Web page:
Adam Janosik

Hometown:

Spiska Nova Ves Slovakia

Currently Playing In:

Europe

Birthday:

1992-09-07

Position:

D

Eligible for draft:

2010

Shoots:

Left

Drafted:

2010

Height:

5-11

Acquired:

3rd round (72nd overall), 2010

Weight:

170 lbs.

Probability of Success
  • C

History

2007-08: Janosik scored 4 goals with 15 assists and had 38 PIM in 42 games for HC Liberec in the U-18 Czech Junior League.

2008-09: Janosik split the season between HC Liberec's U-18 and U-20 teams in Czech juniors. He scored 1 goal with 8 assists and 12 PIM in 22 games for the U-20 squad and scored 7 goals with 19 assists and 39 PIM in 20 games at the U-18 level. Janosik represented Slovakia in the WJC U-18 tournament; scoring 1 goal with 4 assists and 2 PIM in six games as Slovakia finished seventh in the ten-team tournament. Janosik was selected in the first round (46th overall) by Gatineau Olympiques in the 2009 CHL Import Draft.

2009-10: Janosik fit in well with Gatineau in his first year of North American junior hockey. He was the second-leading scorer among Gatineau defensemen with 9 goals and 26 assists and his +14 plus/minus rating was only one point less than Olympiques' leading scorer Tye McGinn's +15. Gatineau finished third in the Western Division and defeated Montreal in seven games in the first round of playoff before falling to eventual league runner-up Saint John in four straight in the second round. Janosik scored 5 goals (four on the power play), with 2 assists and was -6 with 4 PIM. He suffered a concussion in Game Three vs. Saint John and didn't play in the final game.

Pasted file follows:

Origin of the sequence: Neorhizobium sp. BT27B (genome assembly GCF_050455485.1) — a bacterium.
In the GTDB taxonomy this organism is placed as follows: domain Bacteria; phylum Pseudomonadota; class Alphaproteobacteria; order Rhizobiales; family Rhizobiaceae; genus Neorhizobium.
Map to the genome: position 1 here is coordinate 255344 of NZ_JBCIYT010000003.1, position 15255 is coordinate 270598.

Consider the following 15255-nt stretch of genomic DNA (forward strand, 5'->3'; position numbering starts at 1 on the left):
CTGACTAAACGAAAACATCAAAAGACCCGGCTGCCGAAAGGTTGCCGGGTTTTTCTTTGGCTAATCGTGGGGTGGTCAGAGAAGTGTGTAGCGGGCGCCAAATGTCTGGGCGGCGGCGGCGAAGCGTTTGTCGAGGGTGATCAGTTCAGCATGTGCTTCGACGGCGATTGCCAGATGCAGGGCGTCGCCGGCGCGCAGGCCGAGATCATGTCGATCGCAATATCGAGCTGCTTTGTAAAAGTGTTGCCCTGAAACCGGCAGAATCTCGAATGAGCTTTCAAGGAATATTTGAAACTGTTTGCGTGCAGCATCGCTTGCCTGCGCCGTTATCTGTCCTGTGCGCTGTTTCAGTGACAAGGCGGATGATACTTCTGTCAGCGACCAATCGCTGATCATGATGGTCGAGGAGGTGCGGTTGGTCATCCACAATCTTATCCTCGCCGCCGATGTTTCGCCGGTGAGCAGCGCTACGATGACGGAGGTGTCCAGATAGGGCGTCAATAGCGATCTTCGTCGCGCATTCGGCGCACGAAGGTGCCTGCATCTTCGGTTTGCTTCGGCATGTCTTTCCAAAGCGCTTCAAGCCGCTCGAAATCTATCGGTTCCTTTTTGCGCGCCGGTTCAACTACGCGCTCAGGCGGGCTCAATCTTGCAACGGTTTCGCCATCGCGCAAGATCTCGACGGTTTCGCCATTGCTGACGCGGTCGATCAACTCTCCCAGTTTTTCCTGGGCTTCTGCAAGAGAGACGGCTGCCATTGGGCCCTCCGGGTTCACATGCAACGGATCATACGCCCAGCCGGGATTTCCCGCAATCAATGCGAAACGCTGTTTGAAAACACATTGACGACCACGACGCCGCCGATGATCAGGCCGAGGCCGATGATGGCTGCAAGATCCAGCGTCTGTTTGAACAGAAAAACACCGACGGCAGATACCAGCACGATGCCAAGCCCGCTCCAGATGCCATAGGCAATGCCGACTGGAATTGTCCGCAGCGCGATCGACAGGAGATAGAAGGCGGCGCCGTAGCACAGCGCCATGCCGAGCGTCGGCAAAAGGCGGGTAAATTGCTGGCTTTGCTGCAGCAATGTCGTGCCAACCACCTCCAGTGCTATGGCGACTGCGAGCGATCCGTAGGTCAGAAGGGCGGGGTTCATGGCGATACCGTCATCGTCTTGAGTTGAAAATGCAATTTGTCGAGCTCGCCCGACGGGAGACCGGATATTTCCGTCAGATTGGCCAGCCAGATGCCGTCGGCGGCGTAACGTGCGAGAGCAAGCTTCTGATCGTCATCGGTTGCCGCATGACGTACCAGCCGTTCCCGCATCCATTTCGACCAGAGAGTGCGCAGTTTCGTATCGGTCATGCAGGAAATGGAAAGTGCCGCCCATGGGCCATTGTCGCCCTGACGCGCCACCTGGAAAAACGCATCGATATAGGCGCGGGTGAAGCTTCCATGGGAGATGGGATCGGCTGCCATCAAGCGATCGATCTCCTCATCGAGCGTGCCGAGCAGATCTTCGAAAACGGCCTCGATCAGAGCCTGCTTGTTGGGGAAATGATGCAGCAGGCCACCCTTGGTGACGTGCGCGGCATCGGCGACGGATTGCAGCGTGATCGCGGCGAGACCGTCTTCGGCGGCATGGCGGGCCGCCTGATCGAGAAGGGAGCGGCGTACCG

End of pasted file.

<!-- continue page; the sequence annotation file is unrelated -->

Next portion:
2010-11: Janosik skated in 60 of 68 games for the Gatineau Olympiques in his second year with the club and represented Slovakia at the 2011 U20 World Junior Championship. Janosik scored 7 goals with 25 assists and was +17 with 37 PMs on a Gatineau team that finished third in the competitive West Division before advancing to the QMJHL's playoff finals. He was -3 in 24 playoff games with 5 goals, 4 assists and 12 PMs. Janosik led eighth-place Slovakia with five assists in six games and was +1 with 2 PMs.
 
 

Talent Analysis

Janosik is a thin, young player whose game is predicated on skating, moving the puck and creating scoring opportunities for players around him. He relies on his speed, quickness and hockey sense to compensate for a lack of bulk and strength. He can be overpowered physically at times due to his size and lack of physical development but anticipates well to keep himself out of one-on-one situations. Janosik's defensive play and positioning are sometimes erratic. Janosik should improve the velocity of his shot and his ability to stick handle in tight spaces as he adds muscle and strength to his frame. Currently lacking in physical and technical skills, Janosik is a prospect because of his offensive instincts, creativity, and willingness to attack.